The Indecisive Viewer: Comments on Portlandia

By Jonah Freedman
By Jonah Freedman

Some say that Carrie Brownstein has the ‘midas touch.’ And this may be reflected in IFC’s new show Portlandia, produced by Saturday Night Live’s Lorne Michaels, which features Fred Armisen, from SNL, and Sleater-Kinney’s Carrie Brownstein. Yet, though it is often ‘golden,’ there seems to be an awful lot of impurities in this show.

The series centres on sketches performed by costumed Armisen and Brownstein, who play various characters from Portland. Their humorous generalizations are usually aimed at those deemed ‘hipsters,’ often displaying the absurdities of ‘indie’ culture. This is generally well executed and is often done with great taste. In particular the “did you read?” sketch, mocking the competitive nature of some readers, tastefully conveys its purpose in a humorous manner. Conversely, the sketch in which Armisen and Brownstein switch gender roles just comes off as crude and vulgar. There is little humour to be found amidst the overly sexual scenes, making the sketches both uncomfortable and painful to sit through. That being said, I’ll give credit to Armisen who is always fully immersed in his role and willing to invest completely in every character. Brownstein seems to play the subtler, or perhaps just more subdued, roles, often bringing less energy than Armisen to the scene. Though sometimes a detriment, this often works in her favour, giving her characters some subtlety that Armisen’s lack. Her role as a part owner of a feminist bookstore, Women and Women First, was particularly entertaining, which features her pushing down Aubrey Plaza’s outstretched pointer-finger and exclaiming, “put that away. Every time you point I see a penis.”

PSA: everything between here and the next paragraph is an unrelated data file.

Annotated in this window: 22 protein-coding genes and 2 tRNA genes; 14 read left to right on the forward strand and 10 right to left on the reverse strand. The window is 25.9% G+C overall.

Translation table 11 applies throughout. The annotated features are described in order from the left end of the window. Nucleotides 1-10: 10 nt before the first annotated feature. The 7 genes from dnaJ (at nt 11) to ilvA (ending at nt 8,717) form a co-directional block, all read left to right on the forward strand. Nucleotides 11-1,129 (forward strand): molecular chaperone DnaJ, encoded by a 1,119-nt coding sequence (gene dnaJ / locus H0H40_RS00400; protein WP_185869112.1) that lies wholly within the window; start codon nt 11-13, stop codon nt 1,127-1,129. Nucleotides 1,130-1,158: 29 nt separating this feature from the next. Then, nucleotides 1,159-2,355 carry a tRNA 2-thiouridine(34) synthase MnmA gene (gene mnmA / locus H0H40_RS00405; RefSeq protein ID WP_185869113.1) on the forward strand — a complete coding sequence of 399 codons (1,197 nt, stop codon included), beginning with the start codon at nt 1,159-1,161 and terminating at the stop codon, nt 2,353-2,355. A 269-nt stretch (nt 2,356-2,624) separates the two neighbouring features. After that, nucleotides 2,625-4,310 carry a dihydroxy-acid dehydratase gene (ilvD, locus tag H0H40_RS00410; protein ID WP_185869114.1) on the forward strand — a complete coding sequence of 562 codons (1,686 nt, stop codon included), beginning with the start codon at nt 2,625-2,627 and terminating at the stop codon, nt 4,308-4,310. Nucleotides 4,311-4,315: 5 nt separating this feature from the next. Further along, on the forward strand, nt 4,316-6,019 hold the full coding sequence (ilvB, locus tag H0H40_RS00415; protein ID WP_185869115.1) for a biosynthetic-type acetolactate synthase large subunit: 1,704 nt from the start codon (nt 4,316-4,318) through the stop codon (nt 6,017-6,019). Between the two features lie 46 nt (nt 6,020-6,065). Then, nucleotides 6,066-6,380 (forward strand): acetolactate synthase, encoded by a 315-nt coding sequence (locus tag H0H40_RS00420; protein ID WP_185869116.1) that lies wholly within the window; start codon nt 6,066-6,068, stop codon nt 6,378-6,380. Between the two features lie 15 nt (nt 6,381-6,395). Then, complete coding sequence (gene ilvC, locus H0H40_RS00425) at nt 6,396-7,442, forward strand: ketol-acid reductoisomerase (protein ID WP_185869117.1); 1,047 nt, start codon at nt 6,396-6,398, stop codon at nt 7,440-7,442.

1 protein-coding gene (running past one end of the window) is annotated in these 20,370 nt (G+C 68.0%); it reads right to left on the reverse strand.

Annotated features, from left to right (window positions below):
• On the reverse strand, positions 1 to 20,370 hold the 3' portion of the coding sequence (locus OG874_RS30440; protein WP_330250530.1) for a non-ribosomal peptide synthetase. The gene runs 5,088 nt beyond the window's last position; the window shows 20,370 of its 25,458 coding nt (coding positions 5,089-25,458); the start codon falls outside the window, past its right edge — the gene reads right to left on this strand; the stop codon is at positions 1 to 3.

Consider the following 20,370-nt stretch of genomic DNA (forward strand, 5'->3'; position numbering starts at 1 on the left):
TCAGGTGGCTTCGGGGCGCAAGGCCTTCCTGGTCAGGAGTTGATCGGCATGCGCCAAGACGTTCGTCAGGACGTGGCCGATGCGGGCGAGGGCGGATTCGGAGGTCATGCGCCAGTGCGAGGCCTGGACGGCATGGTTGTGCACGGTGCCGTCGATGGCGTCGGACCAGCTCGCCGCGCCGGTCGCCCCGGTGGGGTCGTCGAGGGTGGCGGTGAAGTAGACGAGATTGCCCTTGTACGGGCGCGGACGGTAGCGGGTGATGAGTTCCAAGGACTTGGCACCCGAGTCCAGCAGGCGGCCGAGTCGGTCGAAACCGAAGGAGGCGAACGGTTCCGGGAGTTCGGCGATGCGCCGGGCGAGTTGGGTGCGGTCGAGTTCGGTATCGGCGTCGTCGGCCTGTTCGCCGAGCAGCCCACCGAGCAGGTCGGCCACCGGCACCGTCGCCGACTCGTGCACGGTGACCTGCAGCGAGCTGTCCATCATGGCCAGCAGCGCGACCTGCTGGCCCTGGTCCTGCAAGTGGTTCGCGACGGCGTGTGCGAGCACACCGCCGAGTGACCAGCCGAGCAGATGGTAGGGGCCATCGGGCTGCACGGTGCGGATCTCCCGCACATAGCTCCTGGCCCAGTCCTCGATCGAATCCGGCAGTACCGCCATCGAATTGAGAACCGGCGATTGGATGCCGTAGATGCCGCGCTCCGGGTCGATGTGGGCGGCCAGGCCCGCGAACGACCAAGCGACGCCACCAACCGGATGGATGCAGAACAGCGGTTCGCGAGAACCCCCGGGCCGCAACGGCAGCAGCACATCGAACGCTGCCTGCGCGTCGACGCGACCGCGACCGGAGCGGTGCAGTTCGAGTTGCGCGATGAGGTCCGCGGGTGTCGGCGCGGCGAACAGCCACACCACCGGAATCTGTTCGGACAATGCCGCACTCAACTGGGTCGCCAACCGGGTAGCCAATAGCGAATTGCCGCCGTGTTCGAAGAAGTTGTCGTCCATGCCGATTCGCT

As well, the show seems to have gained support from other actors and musicians, with cameos from Steve Buscemi, Colin Meloy, Sarah McLachlan and many others. Though it isn’t perfect and not always funny, as sketches often seem to just end with Armisen and Brownstein yelling and destroying everything in sight, it does have its golden moments.



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